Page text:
Dr. Diana Six discovers genetic differences in trees untouched by mountain pine beetles

When the U.S. Forest Service logs “dead and dying” trees impacted by mountain pine beetles as part of a ‘salvage’ timber sale, might they also literally be cutting down the toughest and strongest trees that contain the best genetics?

New research from one of the nation’s leading entomologists lends some credence to that theory.

I was first made aware of this concept back around 2005, when we had just spent a day in the woods with a number of University of Montana scientists and reachers from the College of Forestry & Conservation, including Dr. Diana Six.

We were taking a look at the Bitterroot National Forest’s proposed Middle East Fork Healthy Forest Restoration Act Timber Sale. While conservation groups like WildWest Institute and Friends of the Bitterroot were generally supportive of about 2,000 acres of ‘thinning’ and ‘fuel reduction’ work immediately around a community of homes and cabins up the East Fork of the Bitterroot River, we strongly objected to the fact that the Forest Service and logging industry wanted to cut down nearly 2,500 acres of previously unlogged, native forests – including some Douglas fir that measured 3 feet in diameter – far from homes under the guise of “restoration” and “fuel reduction.”

In fact, much of the 2,500 acres of unlogged, native forests were previously considered old-growth habitat by the Forest Service until 2005 – when the Forest Service resurveyed the stands and determined they weren’t old-growth forest habitat after all supposedly because of the number of dead and dying trees, especially huge Douglas fir, which were impacted by bark beetles.

One thing back on that field tour in 2005 that Dr. Diana Six really got us thinking about was the genetics of trees that were dying as a result of bark beetles, but not yet dead. Of course, all living things are dying – including you and me – but what if the Forest Service was actually cutting down dying trees that might rebound and successfully fight off the bark beetle attack? Might these trees, if the Forest Service didn’t let the timber industry cut them down on our public lands, actually have possessed in their DNA the best genetics to fight off future bark beetle epidemics?

On September 11, 2007 I took some reporters to the Bitterroot National Forest for a tour of what the Bitterroot National Forest did under the guise of “community fire protection” and “restoring fire adapted ecosystems” over four miles away from the nearest home in the area. Here’s what we found.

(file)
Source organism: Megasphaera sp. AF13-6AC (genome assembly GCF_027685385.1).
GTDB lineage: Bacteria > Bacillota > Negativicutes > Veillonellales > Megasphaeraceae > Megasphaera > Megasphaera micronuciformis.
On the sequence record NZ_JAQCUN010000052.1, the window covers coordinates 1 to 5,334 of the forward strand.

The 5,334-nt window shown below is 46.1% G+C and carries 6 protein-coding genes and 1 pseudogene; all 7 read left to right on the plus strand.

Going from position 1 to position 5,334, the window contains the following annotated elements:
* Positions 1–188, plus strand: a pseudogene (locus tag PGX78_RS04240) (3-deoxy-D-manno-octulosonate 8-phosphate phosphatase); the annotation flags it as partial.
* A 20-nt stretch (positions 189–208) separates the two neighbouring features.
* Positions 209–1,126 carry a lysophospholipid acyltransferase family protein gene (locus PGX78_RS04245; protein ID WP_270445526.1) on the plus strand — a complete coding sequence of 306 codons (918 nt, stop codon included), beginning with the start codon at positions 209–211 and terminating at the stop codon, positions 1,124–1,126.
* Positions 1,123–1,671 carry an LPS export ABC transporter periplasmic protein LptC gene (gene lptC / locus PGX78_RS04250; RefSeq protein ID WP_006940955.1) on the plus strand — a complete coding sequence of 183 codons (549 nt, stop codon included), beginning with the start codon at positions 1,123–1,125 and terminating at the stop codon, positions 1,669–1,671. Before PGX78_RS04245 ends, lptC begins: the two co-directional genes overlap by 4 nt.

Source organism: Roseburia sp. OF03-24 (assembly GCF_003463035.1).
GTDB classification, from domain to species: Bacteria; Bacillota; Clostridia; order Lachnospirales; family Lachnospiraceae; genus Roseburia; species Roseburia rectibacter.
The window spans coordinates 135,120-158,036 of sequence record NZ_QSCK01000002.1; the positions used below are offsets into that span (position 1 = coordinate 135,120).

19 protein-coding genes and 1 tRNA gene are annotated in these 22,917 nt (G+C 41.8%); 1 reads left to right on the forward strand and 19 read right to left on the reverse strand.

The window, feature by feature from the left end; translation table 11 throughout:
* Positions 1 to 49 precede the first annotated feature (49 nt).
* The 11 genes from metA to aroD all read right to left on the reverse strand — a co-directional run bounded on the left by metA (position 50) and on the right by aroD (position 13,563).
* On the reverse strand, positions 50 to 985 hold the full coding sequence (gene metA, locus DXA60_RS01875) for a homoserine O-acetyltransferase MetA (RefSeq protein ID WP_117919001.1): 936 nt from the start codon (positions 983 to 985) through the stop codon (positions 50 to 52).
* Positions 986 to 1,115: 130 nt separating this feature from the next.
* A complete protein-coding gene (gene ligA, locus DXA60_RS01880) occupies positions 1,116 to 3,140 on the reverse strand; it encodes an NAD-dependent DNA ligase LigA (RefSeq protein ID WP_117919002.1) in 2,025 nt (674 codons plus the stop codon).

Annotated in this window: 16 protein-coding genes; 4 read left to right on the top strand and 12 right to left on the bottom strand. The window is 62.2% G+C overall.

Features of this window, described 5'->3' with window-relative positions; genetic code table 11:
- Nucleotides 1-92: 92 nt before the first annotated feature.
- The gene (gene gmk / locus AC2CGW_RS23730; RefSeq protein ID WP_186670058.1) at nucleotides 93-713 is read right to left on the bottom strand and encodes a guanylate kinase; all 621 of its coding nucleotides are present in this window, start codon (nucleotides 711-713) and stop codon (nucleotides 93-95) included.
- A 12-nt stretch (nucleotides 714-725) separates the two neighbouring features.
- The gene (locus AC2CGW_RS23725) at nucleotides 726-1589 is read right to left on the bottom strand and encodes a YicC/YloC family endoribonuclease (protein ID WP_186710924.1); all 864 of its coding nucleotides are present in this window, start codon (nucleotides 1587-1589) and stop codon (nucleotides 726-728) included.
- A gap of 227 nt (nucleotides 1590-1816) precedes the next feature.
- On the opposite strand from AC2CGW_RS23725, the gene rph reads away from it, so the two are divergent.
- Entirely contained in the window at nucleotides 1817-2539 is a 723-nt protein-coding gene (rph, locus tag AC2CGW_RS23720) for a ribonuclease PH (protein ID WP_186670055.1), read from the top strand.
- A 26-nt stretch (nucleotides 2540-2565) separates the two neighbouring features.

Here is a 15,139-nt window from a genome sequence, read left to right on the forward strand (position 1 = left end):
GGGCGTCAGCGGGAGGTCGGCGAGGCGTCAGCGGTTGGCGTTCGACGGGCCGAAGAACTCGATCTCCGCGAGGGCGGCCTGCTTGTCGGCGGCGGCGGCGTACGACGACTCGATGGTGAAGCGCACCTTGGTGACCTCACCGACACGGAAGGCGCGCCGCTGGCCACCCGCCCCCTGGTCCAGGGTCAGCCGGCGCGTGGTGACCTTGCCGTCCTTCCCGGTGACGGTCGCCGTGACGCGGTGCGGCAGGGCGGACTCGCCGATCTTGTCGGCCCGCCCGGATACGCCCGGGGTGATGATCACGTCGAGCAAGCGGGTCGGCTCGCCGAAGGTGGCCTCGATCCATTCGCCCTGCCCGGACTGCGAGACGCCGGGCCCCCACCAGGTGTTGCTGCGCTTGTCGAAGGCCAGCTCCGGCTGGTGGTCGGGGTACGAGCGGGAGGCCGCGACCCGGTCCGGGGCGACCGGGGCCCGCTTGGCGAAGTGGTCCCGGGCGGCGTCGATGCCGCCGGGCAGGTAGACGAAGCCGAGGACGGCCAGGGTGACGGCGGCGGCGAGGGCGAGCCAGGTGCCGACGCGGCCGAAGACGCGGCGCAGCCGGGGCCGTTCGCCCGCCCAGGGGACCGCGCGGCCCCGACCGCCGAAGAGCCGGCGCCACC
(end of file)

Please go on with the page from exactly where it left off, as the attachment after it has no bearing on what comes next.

Now, while I realize that mountain pine beetles (the subject of Dr. Six’s latest research) are different than Douglas-fir beetle; it seems as if the same general concept applies to all trees that someone fend off beetle epidemics.

Below is the press release from the University of Montana.

MISSOULA – A University of Montana researcher has discovered that mountain pine beetles may avoid certain trees within a population they normally would kill due to genetics in the trees.

UM Professor Diana Six made the discovery after studying mature whitebark and lodgepole trees that were the age and size that mountain pine beetle prefer, but had somehow escaped attack during the recent outbreak.

After DNA screening, survivor trees all contained a similar genetic makeup that was distinctly different from the general population that were mostly susceptible to the beetle.

“Our findings suggest that survivorship is genetically based and, thus, heritable,” Six said, “which is what gives us hope.”

In western North America, whitebark pine, a high elevation keystone species recommended for listing as an endangered species, and lodgepole pine, a widespread ecologically and economically important tree, have experienced extensive mortality in recent climate-driven outbreaks of the mountain pine beetle.

“Our results suggest that surviving trees possess a wealth of information that can be used to inform our understanding of the genetic and phenotypic bases for resistance and to develop management approaches that support forest adaptation,” Six said.

The study was published July 23 in the journal Frontiers in Plant Science and is available online right here.

1 thought on “Dr. Diana Six discovers genetic differences in trees untouched by mountain pine beetles”

  1. As this blog’s token geneticist, I know that there is genetic differentiation for everything in forest trees (and other organisms). I think what is noteworthy in this paper compared to what you wrote is
    “These results indicate the presence of genetically based resistance in both pine species and that trees with resistant genotypes are not selected for attack.” The title of the post also says “untouched.”

    If they are not attacked then they would not be found in the pool of “dead and dying” for salvage. You could argue that if surrounding trees are removed, they are less likely to die from a fire burning nearby dead trees, or get skinned up from falling nearby dead trees. Perhaps this would argue for salvage efforts anywhere there are remaining untouched trees? Just kidding.


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